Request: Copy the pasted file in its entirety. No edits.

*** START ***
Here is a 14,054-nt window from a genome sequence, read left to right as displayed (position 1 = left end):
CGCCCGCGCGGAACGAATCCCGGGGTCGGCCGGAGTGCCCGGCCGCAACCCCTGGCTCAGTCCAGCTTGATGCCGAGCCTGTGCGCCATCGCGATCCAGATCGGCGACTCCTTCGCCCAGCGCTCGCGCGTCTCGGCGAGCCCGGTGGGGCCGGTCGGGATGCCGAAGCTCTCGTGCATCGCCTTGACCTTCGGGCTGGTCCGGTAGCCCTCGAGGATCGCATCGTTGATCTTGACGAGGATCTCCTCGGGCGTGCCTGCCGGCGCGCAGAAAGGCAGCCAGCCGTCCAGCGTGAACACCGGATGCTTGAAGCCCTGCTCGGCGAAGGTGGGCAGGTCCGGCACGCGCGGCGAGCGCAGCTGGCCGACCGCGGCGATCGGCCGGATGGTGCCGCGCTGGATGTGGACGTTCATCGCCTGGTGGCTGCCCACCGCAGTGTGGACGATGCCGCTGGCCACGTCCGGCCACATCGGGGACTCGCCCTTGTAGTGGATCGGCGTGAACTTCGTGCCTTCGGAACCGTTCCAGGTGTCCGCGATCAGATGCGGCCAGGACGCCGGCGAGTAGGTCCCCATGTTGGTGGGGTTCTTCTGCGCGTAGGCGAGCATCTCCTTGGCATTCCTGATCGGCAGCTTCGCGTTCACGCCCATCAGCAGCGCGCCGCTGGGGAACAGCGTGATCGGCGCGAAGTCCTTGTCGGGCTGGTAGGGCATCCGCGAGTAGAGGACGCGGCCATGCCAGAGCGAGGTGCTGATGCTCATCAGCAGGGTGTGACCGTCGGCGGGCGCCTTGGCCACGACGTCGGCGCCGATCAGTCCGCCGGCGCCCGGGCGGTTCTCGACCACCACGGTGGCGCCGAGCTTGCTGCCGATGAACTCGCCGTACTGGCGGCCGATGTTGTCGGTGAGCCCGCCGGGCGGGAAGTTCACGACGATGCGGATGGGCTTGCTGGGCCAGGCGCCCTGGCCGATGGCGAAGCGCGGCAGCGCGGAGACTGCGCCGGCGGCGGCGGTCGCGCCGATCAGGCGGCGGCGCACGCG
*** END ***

Here is a 14,054-nt window from a genome sequence, read left to right as displayed (position 1 = left end):
CGCCCGCGCGGAACGAATCCCGGGGTCGGCCGGAGTGCCCGGCCGCAACCCCTGGCTCAGTCCAGCTTGATGCCGAGCCTGTGCGCCATCGCGATCCAGATCGGCGACTCCTTCGCCCAGCGCTCGCGCGTCTCGGCGAGCCCGGTGGGGCCGGTCGGGATGCCGAAGCTCTCGTGCATCGCCTTGACCTTCGGGCTGGTCCGGTAGCCCTCGAGGATCGCATCGTTGATCTTGACGAGGATCTCCTCGGGCGTGCCTGCCGGCGCGCAGAAAGGCAGCCAGCCGTCCAGCGTGAACACCGGATGCTTGAAGCCCTGCTCGGCGAAGGTGGGCAGGTCCGGCACGCGCGGCGAGCGCAGCTGGCCGACCGCGGCGATCGGCCGGATGGTGCCGCGCTGGATGTGGACGTTCATCGCCTGGTGGCTGCCCACCGCAGTGTGGACGATGCCGCTGGCCACGTCCGGCCACATCGGGGACTCGCCCTTGTAGTGGATCGGCGTGAACTTCGTGCCTTCGGAACCGTTCCAGGTGTCCGCGATCAGATGCGGCCAGGACGCCGGCGAGTAGGTCCCCATGTTGGTGGGGTTCTTCTGCGCGTAGGCGAGCATCTCCTTGGCATTCCTGATCGGCAGCTTCGCGTTCACGCCCATCAGCAGCGCGCCGCTGGGGAACAGCGTGATCGGCGCGAAGTCCTTGTCGGGCTGGTAGGGCATCCGCGAGTAGAGGACGCGGCCATGCCAGAGCGAGGTGCTGATGCTCATCAGCAGGGTGTGACCGTCGGCGGGCGCCTTGGCCACGACGTCGGCGCCGATCAGTCCGCCGGCGCCCGGGCGGTTCTCGACCACCACGGTGGCGCCGAGCTTGCTGCCGATGAACTCGCCGTACTGGCGGCCGATGTTGTCGGTGAGCCCGCCGGGCGGGAAGTTCACGACGATGCGGATGGGCTTGCTGGGCCAGGCGCCCTGGCCGATGGCGAAGCGCGGCAGCGCGGAGACTGCGCCGGCGGCGGCGGTCGCGCCGATCAGGCGGCGGCGCACGCG